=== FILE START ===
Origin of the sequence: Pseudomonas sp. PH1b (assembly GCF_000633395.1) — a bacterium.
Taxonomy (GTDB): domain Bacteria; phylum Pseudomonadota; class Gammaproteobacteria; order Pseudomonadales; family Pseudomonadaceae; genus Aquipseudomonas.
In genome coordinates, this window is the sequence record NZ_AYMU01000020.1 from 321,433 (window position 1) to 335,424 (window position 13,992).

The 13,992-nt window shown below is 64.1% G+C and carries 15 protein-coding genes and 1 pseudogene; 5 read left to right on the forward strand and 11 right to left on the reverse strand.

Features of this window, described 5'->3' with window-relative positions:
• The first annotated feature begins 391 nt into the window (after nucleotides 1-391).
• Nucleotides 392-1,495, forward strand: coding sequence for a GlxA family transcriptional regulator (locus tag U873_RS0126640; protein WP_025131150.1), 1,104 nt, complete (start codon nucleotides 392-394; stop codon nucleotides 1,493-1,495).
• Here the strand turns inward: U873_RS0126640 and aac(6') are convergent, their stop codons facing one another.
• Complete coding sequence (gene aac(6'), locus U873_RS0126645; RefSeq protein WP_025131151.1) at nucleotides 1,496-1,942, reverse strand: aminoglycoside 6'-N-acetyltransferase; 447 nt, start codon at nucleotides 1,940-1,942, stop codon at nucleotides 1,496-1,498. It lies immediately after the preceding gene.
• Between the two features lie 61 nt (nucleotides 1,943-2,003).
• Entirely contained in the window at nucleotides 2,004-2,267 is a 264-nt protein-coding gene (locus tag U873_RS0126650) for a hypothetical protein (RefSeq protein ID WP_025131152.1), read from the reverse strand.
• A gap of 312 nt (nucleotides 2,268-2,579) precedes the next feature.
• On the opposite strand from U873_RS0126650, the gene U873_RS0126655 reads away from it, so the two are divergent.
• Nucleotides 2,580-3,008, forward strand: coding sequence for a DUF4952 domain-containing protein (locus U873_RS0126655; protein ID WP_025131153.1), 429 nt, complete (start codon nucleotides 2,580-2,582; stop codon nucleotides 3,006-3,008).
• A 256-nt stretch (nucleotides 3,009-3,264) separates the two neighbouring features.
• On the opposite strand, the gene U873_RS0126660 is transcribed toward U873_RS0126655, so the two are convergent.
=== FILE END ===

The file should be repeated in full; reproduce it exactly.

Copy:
Origin of the sequence: Pseudomonas sp. PH1b (assembly GCF_000633395.1) — a bacterium.
Taxonomy (GTDB): domain Bacteria; phylum Pseudomonadota; class Gammaproteobacteria; order Pseudomonadales; family Pseudomonadaceae; genus Aquipseudomonas.
In genome coordinates, this window is the sequence record NZ_AYMU01000020.1 from 321,433 (window position 1) to 335,424 (window position 13,992).

The 13,992-nt window shown below is 64.1% G+C and carries 15 protein-coding genes and 1 pseudogene; 5 read left to right on the forward strand and 11 right to left on the reverse strand.

Features of this window, described 5'->3' with window-relative positions:
• The first annotated feature begins 391 nt into the window (after nucleotides 1-391).
• Nucleotides 392-1,495, forward strand: coding sequence for a GlxA family transcriptional regulator (locus tag U873_RS0126640; protein WP_025131150.1), 1,104 nt, complete (start codon nucleotides 392-394; stop codon nucleotides 1,493-1,495).
• Here the strand turns inward: U873_RS0126640 and aac(6') are convergent, their stop codons facing one another.
• Complete coding sequence (gene aac(6'), locus U873_RS0126645; RefSeq protein WP_025131151.1) at nucleotides 1,496-1,942, reverse strand: aminoglycoside 6'-N-acetyltransferase; 447 nt, start codon at nucleotides 1,940-1,942, stop codon at nucleotides 1,496-1,498. It lies immediately after the preceding gene.
• Between the two features lie 61 nt (nucleotides 1,943-2,003).
• Entirely contained in the window at nucleotides 2,004-2,267 is a 264-nt protein-coding gene (locus tag U873_RS0126650) for a hypothetical protein (RefSeq protein ID WP_025131152.1), read from the reverse strand.
• A gap of 312 nt (nucleotides 2,268-2,579) precedes the next feature.
• On the opposite strand from U873_RS0126650, the gene U873_RS0126655 reads away from it, so the two are divergent.
• Nucleotides 2,580-3,008, forward strand: coding sequence for a DUF4952 domain-containing protein (locus U873_RS0126655; protein ID WP_025131153.1), 429 nt, complete (start codon nucleotides 2,580-2,582; stop codon nucleotides 3,006-3,008).
• A 256-nt stretch (nucleotides 3,009-3,264) separates the two neighbouring features.
• On the opposite strand, the gene U873_RS0126660 is transcribed toward U873_RS0126655, so the two are convergent.